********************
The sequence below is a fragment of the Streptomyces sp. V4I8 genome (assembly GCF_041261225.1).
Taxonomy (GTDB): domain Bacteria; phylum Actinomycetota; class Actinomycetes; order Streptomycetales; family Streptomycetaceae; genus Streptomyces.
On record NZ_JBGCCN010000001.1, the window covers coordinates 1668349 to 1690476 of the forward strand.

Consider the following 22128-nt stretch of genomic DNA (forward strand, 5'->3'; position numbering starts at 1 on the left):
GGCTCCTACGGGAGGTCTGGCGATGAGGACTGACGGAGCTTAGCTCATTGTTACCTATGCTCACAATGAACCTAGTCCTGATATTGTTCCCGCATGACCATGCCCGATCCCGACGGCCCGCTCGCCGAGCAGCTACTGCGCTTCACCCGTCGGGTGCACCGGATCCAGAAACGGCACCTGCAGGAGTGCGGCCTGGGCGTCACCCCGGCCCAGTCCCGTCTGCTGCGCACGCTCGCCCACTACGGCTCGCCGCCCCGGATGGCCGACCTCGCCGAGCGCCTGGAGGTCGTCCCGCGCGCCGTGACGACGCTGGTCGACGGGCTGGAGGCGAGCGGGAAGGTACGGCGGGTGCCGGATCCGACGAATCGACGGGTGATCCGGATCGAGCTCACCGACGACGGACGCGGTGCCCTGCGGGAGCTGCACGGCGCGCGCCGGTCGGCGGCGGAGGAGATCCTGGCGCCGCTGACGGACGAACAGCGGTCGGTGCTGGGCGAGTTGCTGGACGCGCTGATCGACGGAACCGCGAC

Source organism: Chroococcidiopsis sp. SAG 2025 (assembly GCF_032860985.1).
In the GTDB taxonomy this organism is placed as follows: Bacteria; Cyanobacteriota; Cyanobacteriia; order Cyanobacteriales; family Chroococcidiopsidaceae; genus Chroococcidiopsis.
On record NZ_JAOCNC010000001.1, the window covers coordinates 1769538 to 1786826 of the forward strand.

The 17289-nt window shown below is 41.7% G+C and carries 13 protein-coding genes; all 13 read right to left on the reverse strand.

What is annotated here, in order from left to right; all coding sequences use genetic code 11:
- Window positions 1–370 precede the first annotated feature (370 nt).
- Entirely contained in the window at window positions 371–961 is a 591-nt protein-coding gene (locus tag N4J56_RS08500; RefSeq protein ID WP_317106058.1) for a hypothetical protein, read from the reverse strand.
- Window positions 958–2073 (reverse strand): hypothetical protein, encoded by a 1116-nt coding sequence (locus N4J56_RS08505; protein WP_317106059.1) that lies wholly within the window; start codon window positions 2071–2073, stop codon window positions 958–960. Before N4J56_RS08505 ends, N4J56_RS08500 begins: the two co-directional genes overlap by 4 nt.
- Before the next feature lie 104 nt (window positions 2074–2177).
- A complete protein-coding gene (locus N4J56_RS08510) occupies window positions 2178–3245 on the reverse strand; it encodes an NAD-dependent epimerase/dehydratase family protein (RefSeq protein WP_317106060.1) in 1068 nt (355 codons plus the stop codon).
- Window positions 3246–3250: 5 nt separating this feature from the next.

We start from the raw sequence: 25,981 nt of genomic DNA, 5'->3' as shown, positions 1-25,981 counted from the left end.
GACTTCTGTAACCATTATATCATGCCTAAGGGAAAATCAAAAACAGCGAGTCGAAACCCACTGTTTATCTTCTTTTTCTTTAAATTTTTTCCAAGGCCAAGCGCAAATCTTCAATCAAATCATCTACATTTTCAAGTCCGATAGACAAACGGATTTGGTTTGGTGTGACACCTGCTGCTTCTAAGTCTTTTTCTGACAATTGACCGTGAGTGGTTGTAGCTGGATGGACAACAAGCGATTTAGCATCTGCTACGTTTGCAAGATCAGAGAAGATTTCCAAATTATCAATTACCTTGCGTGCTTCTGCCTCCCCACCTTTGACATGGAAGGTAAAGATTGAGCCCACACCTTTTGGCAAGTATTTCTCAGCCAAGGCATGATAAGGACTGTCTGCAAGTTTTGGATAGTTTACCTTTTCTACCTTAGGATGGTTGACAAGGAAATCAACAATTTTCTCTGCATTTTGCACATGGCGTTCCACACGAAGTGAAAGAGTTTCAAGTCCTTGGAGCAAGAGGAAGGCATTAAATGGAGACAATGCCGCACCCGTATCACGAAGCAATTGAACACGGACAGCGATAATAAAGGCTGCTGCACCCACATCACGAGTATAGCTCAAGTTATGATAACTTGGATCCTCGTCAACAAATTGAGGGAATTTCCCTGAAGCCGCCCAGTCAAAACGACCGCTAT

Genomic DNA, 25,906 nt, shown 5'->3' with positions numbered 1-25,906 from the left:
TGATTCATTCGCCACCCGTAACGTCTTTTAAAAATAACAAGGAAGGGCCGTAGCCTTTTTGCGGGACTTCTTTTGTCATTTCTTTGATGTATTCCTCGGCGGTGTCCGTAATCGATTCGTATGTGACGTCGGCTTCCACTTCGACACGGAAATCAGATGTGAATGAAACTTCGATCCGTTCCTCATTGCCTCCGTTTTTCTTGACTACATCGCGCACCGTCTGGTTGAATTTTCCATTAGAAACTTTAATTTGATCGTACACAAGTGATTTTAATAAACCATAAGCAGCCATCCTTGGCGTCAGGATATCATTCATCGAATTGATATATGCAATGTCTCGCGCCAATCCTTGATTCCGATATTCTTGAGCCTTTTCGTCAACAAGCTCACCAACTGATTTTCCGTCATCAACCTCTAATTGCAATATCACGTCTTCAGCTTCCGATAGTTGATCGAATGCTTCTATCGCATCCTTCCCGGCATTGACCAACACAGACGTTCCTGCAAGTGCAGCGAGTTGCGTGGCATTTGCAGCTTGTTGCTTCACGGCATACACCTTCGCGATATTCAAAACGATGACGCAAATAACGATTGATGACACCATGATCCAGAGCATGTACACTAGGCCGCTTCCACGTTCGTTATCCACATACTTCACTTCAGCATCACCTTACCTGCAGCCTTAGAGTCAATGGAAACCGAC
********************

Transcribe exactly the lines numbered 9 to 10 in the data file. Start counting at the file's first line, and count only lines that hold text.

The 17289-nt window shown below is 41.7% G+C and carries 13 protein-coding genes; all 13 read right to left on the reverse strand.

What is annotated here, in order from left to right; all coding sequences use genetic code 11: